The NHL’s Seattle Kraken have partnered with the Muckleshoot Indian Tribe to put the tribe's logo on their jerseys and help increase Indigenous youth participation in the area.
The team announced the agreement Wednesday at a news conference in Seattle. The Kraken will be the first team in the four major North American men's professional sports leagues to feature the name of a Native American tribe, unrelated to a casino, on jerseys since advertisements became commonplace in recent years.
“To be able to assert sort of our place and our identity within the city, within the region, with organizations like the Kraken, it’s hugely important and it’s hugely meaningful and really a powerful step for our tribe, for our people,” Muckleshoot Vice Chairman Donny Stevenson said.
The multiyear agreement also involves the construction of a sports court on the Muckleshoot Reservation, more Indigenous art at Climate Pledge Arena and the creation of hockey programs for Indigenous youth in the area. The Kraken are on track to make the playoffs in their second year of existence.
“One dream I have is young people throughout the Pacific Northwest who perhaps haven’t felt a part of it will now feel a part of it,” Kraken CEO Tod Leiweke said. “A dream of mine is someday a young person learns this support and succeeds, and maybe someday a young Muckleshoot kid wears that jersey with that patch on it.”
Gila River Resorts & Casinos, owned by the Indian community of that name, is the sponsor on Arizona Coyotes jerseys.
The Kraken's latest deal with the Muckleshoot Tribe comes at a time when appreciation for Native American and First Nations influences in the sport is on the rise.
But it's nothing new for the NHL's 32nd franchise, which before it had a name or an arena invited members of Coast Salish tribes in the area for lunch in 2019 to get their input on everything from land acknowledgements before games to how to best reach out to members of the community.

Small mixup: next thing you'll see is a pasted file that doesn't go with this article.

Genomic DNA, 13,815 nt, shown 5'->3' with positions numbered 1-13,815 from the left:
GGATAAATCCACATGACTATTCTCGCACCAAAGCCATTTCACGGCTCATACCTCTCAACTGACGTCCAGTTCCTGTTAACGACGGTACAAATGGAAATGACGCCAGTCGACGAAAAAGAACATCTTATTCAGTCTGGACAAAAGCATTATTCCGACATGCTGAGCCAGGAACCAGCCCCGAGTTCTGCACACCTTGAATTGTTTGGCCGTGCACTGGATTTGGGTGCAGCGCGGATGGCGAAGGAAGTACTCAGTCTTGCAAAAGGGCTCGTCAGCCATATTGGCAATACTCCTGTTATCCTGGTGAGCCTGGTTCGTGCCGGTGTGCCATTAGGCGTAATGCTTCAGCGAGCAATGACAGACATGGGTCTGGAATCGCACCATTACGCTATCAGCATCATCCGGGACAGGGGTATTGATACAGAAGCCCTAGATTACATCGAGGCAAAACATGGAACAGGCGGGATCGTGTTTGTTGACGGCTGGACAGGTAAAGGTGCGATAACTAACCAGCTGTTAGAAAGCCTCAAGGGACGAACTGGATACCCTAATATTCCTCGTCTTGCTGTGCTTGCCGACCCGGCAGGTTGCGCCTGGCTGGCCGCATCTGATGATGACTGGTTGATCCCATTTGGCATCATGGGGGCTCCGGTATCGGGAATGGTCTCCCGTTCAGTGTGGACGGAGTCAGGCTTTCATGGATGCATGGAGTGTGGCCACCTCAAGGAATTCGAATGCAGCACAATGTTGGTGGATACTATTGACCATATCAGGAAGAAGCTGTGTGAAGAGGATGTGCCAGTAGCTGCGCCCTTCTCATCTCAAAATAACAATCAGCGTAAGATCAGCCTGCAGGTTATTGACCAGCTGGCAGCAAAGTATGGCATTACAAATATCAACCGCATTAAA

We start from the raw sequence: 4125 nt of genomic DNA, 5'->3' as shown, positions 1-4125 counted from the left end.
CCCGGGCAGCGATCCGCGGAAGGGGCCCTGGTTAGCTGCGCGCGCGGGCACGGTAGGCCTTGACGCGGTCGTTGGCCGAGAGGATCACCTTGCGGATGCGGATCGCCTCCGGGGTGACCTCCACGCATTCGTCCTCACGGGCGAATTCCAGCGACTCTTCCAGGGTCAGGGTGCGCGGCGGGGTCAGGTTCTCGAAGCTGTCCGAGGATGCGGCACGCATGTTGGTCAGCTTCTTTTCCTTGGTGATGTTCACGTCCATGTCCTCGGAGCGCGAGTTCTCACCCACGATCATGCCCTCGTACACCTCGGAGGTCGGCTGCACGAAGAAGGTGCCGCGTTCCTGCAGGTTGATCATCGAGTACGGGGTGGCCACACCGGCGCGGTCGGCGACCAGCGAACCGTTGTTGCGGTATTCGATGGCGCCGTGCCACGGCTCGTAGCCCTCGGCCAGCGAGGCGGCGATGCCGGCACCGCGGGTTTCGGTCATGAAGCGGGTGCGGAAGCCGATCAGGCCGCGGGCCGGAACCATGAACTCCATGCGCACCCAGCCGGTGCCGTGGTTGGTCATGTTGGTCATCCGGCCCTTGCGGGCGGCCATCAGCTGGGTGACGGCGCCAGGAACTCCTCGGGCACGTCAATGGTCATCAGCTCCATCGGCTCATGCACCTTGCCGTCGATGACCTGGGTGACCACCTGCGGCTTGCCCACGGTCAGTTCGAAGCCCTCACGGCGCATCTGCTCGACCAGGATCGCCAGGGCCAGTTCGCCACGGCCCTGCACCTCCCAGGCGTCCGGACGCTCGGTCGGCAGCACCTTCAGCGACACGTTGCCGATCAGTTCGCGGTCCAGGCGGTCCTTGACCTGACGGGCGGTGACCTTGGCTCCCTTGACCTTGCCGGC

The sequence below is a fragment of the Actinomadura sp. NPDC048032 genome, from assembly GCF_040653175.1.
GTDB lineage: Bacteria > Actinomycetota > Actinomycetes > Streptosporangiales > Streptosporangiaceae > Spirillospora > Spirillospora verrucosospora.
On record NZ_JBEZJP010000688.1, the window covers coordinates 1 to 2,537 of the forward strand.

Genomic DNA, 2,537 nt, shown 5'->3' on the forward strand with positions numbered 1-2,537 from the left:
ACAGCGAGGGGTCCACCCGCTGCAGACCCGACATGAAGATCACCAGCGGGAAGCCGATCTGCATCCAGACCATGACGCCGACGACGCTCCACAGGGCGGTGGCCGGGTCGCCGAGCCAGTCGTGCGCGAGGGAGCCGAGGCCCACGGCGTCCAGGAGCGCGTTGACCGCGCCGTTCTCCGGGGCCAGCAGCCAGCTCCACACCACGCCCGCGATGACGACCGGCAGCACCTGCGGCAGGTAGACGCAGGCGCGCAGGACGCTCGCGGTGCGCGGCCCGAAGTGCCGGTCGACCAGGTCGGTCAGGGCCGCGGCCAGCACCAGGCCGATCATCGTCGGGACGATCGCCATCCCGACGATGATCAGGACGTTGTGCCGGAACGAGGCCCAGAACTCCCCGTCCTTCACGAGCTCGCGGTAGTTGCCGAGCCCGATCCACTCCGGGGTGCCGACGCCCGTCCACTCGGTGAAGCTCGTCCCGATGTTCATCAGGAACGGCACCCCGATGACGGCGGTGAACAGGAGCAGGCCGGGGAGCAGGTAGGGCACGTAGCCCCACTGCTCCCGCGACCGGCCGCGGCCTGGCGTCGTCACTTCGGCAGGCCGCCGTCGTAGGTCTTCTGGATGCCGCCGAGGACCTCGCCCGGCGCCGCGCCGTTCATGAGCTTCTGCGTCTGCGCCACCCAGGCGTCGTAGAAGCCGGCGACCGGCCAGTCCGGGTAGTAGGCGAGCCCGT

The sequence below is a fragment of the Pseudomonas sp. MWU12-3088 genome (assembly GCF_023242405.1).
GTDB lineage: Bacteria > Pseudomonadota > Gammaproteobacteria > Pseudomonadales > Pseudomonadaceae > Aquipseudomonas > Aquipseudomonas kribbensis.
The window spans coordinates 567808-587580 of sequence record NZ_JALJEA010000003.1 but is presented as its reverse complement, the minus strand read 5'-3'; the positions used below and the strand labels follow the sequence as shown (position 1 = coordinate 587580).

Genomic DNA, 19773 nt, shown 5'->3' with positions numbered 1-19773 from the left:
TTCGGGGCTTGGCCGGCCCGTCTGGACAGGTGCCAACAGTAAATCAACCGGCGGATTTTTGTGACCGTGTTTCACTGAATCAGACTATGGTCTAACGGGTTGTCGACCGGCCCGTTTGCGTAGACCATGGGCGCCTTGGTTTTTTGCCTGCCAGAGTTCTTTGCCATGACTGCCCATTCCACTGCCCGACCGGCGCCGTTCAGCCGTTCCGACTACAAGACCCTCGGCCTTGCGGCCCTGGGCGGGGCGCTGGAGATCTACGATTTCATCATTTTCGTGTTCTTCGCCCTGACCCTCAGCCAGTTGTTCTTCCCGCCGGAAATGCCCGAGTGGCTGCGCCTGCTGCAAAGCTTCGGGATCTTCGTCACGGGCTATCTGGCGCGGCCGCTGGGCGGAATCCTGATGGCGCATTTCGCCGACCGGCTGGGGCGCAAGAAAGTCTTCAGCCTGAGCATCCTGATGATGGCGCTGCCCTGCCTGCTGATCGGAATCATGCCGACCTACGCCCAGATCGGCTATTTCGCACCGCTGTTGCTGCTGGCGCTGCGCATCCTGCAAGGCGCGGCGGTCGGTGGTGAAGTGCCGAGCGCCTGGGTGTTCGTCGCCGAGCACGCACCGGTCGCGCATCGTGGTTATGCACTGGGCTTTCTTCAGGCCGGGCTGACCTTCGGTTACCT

Leiweke and Mari Horita, senior VP of social impact and government relations for the Kraken, look back at that gathering as the start of a long-lasting partnership for an organization that has sought to be more progressive than hockey at large.
“One of the things we talk about a lot is trying to build the most inclusive and representative and welcoming hockey culture in the country,” Horita said. “Hockey has not historically been the most representative sport, and this is an incredible opportunity to start to shift that narrative and expand who hockey is for, so that a nontraditional hockey community can suddenly say, ‘Wow, this is a sport for me.’”
Leiweke, who previously worked for the NFL, the Seattle Seahawks, the NBA's Golden Golden State Warriors and Portland Trail Blazers and the NHL's Minnesota Wild, Vancouver Canucks and Tampa Bay Lightning — the latter of which he was a minority owner — called it a business partnership and a community one. In informing team staff of the agreement, he said he “referred to it as one of the proudest moments” of his career.
“We’re new,” Leiweke said. “We’re second year in. To have this endorsement from the Muckleshoots means so much to us.”
Follow AP Hockey Writer Stephen Whyno on Twitter at https://twitter.com/SWhyno
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